How unrealised R&D tax credits can boost the bottom line

Recently published HMRC figures showed an impressive increase in the take up of R&D tax credits over the past year. However, peeling back from the headline figures, a different picture starts to emerge. While awareness and take up is good among large companies, it remains patchy and inconsistent among SMEs and within certain sectors. It is vital that accountants understand the complexities of what can be claimed for, with the potential for a significant cash boost to be realised. 

R&D tax credits 

Introduced in 2000, the R&D tax regime is the Government’s scheme to boost the innovation capital of the nation. The scheme enables companies to reduce their corporation tax bill or receive a tax refund based on a proportion of their R&D spend. This is up to 26% for profit-making smaller companies of up to 500 employees and 12% for large companies. As well as helping cashflow, the relief creates a pool of innovation resources for re-investment. The scheme also applies to loss-making companies with 33% of qualifying activity claimable. Any losses generated by the scheme can be surrendered directly for cash. The trouble is many companies are unaware about what counts as R&D or are underclaiming.

Defining innovation

Research and development, as defined by the government, covers a broad set of activities, including products, processes and computing. This can be improvements to existing methods or the development of new methods. As well as being something that can achieve an advance in overall knowledge or capability in a particular sector, it can also refer to the backend processes that support it. This is something often overlooked by inhouse accountants.

Examples of claimable technological developments that are often unrealised include: Developing or integrating different technical systems for improved performance or additional features, for example CRM systems, ERP systems and SAS systems; Building web frameworks and software packages for improved security and scalability and cloud computing and large-scale data management.

Poor awareness among SMEs

The most recent HMRC statistics reported that £1.8bn of tax relief was claimed against £31.3bn of research and development expenditure during the 16/17 financial year, up 20% year on year. The Government wants to boost this number further and has pledged to increase the claimable amount for the large companies scheme from 12% to 13%. On paper this looks good. 

However, arguably by focusing here, they are already preaching to the converted. Awareness is already  well embedded within big companies. More action should be taken with smaller companies, where the benefits are more significant for the bottom line and the awareness is far lower. Data from the most recent figures shows that particular industries like architecture and agriculture are falling behind as they simply don’t realise that a lot of their work counts as R&D. Firms in agriculture claimed just £25m on £140m of expenditure last year. To put this into context, the top performing sector, manufacturing, claimed for over £1.25bn. Similarly within architecture and housebuilding, there were 2,025 claims for construction and just 215 for real estate, generating just £145m in income.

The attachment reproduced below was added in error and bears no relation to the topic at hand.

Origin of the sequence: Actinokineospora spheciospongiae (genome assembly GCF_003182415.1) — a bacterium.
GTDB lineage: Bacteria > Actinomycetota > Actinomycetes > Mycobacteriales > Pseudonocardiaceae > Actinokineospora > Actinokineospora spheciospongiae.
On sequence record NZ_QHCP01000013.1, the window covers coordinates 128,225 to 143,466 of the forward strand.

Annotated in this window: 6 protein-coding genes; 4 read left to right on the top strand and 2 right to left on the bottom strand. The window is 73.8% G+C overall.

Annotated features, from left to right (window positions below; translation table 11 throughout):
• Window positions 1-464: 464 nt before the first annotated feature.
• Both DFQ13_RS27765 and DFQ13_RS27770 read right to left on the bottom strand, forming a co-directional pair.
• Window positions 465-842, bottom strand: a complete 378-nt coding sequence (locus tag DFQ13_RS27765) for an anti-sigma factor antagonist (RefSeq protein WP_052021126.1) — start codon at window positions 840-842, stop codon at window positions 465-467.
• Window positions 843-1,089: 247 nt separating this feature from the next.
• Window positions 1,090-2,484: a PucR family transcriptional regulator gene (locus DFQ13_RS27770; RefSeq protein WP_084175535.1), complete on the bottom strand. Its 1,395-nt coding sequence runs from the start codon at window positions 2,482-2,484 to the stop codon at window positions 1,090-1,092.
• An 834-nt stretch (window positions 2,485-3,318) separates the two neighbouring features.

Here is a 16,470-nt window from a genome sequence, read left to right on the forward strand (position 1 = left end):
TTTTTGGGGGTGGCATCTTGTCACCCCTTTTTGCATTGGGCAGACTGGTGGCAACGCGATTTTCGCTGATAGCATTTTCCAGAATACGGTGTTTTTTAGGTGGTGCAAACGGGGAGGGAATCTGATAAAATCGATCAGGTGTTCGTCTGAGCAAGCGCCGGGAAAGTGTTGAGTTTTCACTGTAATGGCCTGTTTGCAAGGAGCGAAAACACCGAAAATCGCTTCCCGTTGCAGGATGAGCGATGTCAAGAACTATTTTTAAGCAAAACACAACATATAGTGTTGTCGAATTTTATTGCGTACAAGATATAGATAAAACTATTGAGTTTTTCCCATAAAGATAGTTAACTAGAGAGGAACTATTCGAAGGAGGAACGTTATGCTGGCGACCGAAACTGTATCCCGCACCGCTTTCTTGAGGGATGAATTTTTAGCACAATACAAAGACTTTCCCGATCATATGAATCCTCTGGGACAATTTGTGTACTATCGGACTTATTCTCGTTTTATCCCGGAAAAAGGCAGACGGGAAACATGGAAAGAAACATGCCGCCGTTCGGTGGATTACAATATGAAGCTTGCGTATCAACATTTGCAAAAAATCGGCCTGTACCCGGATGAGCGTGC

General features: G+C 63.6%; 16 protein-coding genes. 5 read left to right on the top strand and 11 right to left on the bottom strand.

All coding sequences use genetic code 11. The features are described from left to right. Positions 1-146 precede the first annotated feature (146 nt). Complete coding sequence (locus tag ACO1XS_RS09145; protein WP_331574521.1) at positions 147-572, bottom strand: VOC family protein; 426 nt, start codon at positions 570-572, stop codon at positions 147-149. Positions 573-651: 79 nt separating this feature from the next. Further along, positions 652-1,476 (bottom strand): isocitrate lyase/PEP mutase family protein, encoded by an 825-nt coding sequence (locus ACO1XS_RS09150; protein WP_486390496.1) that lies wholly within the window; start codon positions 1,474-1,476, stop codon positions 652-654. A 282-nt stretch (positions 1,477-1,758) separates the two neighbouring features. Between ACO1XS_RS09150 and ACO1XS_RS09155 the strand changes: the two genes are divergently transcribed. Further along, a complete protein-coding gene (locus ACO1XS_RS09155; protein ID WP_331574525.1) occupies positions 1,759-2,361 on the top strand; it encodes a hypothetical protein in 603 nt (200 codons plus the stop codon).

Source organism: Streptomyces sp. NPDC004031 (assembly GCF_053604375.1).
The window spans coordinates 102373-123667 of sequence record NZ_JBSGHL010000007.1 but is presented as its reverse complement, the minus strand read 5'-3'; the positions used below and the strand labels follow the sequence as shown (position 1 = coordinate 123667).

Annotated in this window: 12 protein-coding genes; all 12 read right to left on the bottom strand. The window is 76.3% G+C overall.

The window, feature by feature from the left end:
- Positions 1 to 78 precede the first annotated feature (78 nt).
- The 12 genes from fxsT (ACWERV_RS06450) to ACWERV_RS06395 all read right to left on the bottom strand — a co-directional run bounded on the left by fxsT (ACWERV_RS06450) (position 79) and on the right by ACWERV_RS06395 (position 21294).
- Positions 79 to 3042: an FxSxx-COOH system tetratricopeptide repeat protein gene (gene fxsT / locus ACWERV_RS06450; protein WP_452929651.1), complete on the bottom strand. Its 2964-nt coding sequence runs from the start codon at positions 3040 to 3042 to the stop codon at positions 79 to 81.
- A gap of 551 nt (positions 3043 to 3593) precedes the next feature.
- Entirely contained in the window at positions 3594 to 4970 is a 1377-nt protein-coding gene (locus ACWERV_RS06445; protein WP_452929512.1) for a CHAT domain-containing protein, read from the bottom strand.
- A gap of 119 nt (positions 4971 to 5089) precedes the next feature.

Analysis of the missing claims

Our own analysis, based on our own claims data combined with HMRC guidelines, indicates that a qualifying UK company employing 500 people and investing 4.25m on research and innovation could claim up to £1.1m in R&D tax relief, while an SME employing 100 people and investing £1m in R&D could claim up to £225,000. This is a huge amount for an early stage company. 

Sectors with the highest potential for tax relief include Chemical Formulation, Nano Technology and Pharmaceuticals (up to 26%), Robotics, Subsea and Aerospace engineering (up to 21%) plus AI, Big Data, and Fintech (up to 22%). 

Root and branch approach

Part of the challenge is that entirely internal accountant-led processes have been shown to realise less benefits in something as specialised and technical as R&D. Larger firms may have the inhouse expertise but the same isn’t the case with smaller companies. It is the reason a host of specialist firms were set up to specifically focus on this regime, embedding themselves with businesses to conduct a root and branch assessment of what companies can claim. Many companies have seen this as a better way of accruing the benefits of the schemes. 

By really engaging with the regime and the complexities of what can be claimed, the benefits can and should be fully realised.

Radeep Mathew, Head of Consulting, Leyton UK

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